Peace breaks out, Belfast-style

SUN JOURNAL

Hockey: The novelty of a violent sport from Canada is bringing together all factions in Northern Ireland to cheer lustily for a team that is neither orange nor green.

January 17, 2001|By Bill Glauber | Bill Glauber,SUN FOREIGN STAFF

BELFAST, Northern Ireland - It's hockey night in Belfast and Heather Scott can't stop cheering for the Giants.

The mother of four shouts through six goals, a bunch of body checks and one knock-down, drag-out fight that has sticks and gloves on the ice and 6,000 fans on their feet at the new Odyssey Arena.

"I've no voice left," Scott says afterward, dragging her husband and kids to a concession stand so they can pour sodas down their parched throats. "I like the violence. We don't understand that offsides thing, or that icing thing."

Belfast's fans may not understand all the rules, but they've caught hockey fever.

In a city once divided by religious conflict between Protestants and Roman Catholics, the Belfast Giants are a certified hit, bringing together fans from all walks of life to experience the fast-skating, hard-hitting North American sport.

Who could have predicted that hockey, a game where violence is encouraged, would help a town heal from a 30-year terror war?

"Hockey isn't one-sided," Scott says. "It's not Catholic or Protestant. It's for everybody. It has no history and it has no prejudice."

Playing their inaugural season in Britain's Super League, an upscale hockey minor league based in blue-collar British towns like Newcastle and Manchester, the Giants are bringing a new nighttime spirit to Belfast.

The team is housed in the Odyssey Arena, a $150 million glass-and-steel complex set on the revived waterfront of this old port town where the Titanic was built. Besides the hockey arena, the entertainment complex will eventually include movie theaters, a hands-on science museum and restaurants like the Hard Rock Cafe.

Among the initial guests at the arena was President Clinton, who arrived here last month for his farewell speech to Northern Ireland. Clinton even met the team, which had to give up a lucrative home date to make way for the presidential visit.

The Giants and the arena symbolize the better days that might lie ahead for Belfast.

In Northern Ireland, whom you cheer for marks who you are, and sectarian tension sometimes boils over in the stands and on the fields of play. Sports have been as divided as the society. Rugby and soccer are often considered sports of choice by Protestants, while Gaelic football and hurling are viewed by many as Catholic pursuits. Teams from the two communities will often meet on the field, especially in soccer.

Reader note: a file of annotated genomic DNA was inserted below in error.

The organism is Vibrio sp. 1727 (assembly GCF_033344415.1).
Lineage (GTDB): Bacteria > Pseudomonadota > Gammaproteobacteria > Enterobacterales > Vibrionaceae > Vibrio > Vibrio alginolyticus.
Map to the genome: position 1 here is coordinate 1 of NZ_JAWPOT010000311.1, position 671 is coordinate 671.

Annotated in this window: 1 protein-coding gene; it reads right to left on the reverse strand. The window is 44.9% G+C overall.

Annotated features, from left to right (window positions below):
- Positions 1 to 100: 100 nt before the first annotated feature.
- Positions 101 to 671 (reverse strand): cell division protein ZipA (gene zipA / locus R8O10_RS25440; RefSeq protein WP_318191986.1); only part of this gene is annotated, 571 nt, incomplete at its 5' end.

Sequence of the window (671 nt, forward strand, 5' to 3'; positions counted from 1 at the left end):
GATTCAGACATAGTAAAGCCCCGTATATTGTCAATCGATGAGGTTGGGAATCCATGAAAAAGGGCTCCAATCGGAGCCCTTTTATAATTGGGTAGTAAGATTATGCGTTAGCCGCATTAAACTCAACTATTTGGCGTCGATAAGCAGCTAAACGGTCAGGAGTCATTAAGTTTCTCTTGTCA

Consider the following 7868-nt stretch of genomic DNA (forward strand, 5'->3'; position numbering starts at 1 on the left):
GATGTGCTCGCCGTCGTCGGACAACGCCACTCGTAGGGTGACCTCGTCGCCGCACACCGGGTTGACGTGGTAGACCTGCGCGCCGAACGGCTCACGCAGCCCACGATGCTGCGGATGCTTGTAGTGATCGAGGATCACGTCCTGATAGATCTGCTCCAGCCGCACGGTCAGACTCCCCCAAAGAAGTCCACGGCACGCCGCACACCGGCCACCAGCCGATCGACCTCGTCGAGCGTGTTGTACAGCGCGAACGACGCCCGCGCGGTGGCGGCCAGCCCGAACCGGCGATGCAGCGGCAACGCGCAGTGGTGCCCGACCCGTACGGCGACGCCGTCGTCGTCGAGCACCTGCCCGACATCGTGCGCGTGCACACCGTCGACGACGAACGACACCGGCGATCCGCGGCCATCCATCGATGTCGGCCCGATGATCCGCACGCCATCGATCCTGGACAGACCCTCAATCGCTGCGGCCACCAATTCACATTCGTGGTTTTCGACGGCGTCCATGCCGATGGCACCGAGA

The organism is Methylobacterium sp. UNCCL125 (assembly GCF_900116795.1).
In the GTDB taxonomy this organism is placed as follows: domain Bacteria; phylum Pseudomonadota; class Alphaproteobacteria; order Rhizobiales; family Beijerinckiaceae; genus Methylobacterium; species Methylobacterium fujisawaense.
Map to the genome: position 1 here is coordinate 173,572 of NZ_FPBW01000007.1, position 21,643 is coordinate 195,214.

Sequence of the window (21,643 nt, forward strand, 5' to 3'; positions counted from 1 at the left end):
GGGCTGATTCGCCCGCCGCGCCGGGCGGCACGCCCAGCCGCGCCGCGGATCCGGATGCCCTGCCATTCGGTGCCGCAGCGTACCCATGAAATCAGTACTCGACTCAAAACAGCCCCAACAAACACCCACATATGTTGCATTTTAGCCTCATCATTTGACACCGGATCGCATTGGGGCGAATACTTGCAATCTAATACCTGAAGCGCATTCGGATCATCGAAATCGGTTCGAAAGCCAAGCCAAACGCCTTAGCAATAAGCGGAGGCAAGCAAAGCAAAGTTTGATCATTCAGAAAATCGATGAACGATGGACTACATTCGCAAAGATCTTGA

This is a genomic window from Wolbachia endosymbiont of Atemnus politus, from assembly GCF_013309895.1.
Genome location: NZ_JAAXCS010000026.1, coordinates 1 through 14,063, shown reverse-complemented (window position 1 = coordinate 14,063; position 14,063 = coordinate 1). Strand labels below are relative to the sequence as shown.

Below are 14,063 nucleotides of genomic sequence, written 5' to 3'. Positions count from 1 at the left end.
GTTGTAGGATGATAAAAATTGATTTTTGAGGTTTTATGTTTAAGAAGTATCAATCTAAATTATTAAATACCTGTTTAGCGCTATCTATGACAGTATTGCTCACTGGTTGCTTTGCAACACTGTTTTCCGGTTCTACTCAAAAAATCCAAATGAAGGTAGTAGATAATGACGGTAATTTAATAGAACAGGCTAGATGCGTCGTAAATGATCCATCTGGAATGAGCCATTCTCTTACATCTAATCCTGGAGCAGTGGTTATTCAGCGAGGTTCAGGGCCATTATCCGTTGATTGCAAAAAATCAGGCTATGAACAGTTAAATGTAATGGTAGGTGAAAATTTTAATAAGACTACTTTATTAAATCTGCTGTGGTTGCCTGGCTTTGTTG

Sporting equipment is associated with sinister activities. There may not be much baseball played in Northern Ireland, but baseball bats, often studded with nails, are used in so-called punishment beatings dished out by paramilitary groups.

The modern-day hockey Giants, owned, operated and staffed almost entirely by Canadians, have done a yeoman job to skirt the province's tortured history and come up with a night of sheer good entertainment.

From their name to their logo to their uniform colors, everything about the team is played straight down the middle so both communities are made comfortable.

The team is named after Giants Causeway, the natural rocky wonder on the province's north coast, and its logo features five colors and the cartoon-like image of Finn McCool, a mythical Irish hero that everyone can embrace. The team artfully avoided the emotive shades of orange for Protestants and green for Catholics.

"We introduced teal into Northern Ireland," says Bob Zeller, 58, the team's managing director.

A former racecar driver and sports writer, Zeller was attracted to Belfast by demographics - a young population with high disposable income - easy lifestyle and a hunch that the city was "starved for big-league entertainment."

Hockey had maintained a toehold in Northern Ireland since the 1930s, when the sport was brought over from Britain. A rink was built in the 1980s to bring the sport closer to kids, and a youth league took root.

Budgeting around $3 million for the start-up, Zeller is hopeful the team will be making a profit by the middle of the third season.

"It was a no-brainer to bring the team in," he says.

Zeller admits it was a little tougher to lure players.

"The perception of Northern Ireland was that the safest place was on the ice," he says.

The team's coach, 34-year-old Dave Whistle, worked the phones to assemble a team in time for the season. It didn't help that the annual marching season that divides Protestant and Catholics coincided with contract time. Whistle found that it's tough to persuade a kid from Moose Jaw, Canada, to come to Belfast while the world is watching video clips of cars being burned in Northern Ireland.

"There was a lot of convincing," Whistle says.

One of the first players to sign was Paxton Schulte, a brawny forward with two black eyes and a fist-sized bump on his head.

"Belfast is just like anywhere else," says Schulte, who was raised outside Edmonton, Canada, but has knocked around British hockey for the past few years. "It's a great city."

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